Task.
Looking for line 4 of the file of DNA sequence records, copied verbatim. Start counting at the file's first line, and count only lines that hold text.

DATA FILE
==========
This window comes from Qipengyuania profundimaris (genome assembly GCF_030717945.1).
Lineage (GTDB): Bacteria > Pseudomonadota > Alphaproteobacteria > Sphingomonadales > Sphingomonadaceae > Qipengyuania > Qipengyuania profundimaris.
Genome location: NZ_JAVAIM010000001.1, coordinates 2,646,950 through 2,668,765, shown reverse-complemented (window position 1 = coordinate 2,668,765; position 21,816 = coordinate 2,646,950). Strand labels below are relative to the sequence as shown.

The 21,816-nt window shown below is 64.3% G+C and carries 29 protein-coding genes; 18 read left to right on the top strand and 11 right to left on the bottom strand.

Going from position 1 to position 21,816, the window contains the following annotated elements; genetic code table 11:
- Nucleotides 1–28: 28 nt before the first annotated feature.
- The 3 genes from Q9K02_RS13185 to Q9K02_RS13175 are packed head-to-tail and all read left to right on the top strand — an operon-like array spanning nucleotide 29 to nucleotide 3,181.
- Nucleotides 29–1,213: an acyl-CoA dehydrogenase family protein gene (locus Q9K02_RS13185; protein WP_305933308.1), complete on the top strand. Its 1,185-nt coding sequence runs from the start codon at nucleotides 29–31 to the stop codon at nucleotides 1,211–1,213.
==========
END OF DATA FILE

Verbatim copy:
The 21,816-nt window shown below is 64.3% G+C and carries 29 protein-coding genes; 18 read left to right on the top strand and 11 right to left on the bottom strand.